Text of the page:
|TRAINER||Virtual Aircraft Museum / Italy / Ambrosini|
Sergio Stefanutti designed the Ambrosini S.A.I.7 two-seat high-speed tourer monoplane between October 1938 and April 1939. The S.7 was undoubtedly one of the best looking aircraft ever, a sleek low-wing cantilever monoplane of wooden construction with fully retractable landing gear. The first two aircraft were specifically intended to take part in the prestigious IV Avio Raduno del Littorio contest for touring aircraft, and they flew within days of each other, only shortly before the competition opened at Rimini aerodrome on 15 July 1939. For the purpose of the contest, the culmination of which was a racing event, both aircraft had an additional streamlined glazed section added between the nose and the normal cabin enclosure.
Although the S.A.I.7s did not win the contest, due mainly to all too brief proving flights, their performance impressed the Italian authorities, especially after one machine captured an international speed record over the 100km closed circuit on 27 August 1939. Nevertheless, little was heard of the S.7 during World War II, though the experimental S.A.I.107, S.A.I.207 and S.A.I.403 light fighters were developed from it, and 10 of the S.A.I.7 militarised two-seat fighter trainer version appeared during 1943; but that was all until 1949, when S.A.I. Ambrosini placed it in full-scale production. The post-war version replaced the 209kW Hirth HM.508D engine of the record-breakers and the 209kW Isotta-Fraschini Beta RC.10 of the wartime version with an Alfa Romeo powerplant, but apart from improved constructional detail there were few major changes.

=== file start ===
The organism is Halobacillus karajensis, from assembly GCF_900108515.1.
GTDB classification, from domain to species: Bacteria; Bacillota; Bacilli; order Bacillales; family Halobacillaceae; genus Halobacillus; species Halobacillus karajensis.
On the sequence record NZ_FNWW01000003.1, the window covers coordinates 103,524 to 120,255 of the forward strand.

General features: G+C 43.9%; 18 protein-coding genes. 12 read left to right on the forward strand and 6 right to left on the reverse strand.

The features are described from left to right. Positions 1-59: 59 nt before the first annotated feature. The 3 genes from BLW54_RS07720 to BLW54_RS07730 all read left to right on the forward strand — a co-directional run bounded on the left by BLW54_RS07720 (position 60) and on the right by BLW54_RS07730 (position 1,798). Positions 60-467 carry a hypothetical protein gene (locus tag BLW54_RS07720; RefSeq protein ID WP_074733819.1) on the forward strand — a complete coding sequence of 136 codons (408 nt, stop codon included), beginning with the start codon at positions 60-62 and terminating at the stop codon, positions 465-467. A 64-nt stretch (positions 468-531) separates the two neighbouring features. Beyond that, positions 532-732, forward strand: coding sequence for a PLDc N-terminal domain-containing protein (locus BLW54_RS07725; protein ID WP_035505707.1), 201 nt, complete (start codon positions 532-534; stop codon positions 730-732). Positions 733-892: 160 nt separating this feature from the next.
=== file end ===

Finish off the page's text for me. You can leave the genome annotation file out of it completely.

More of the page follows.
Most of the 145 post-war Ambrosini S.7s, some of them completed in single-seat configuration, formed the equipment of various flight training centres attached to the Aeronautica Militare zone headquarters. Apart from its military service, which terminated in 1956, the S.7 participated in numerous competitions with distinction. Leonardo Bonzi established international records over the 100km and 1000km distances on 21 December 1951, with average speeds of 367.36km/h and 358.63km/h respectively.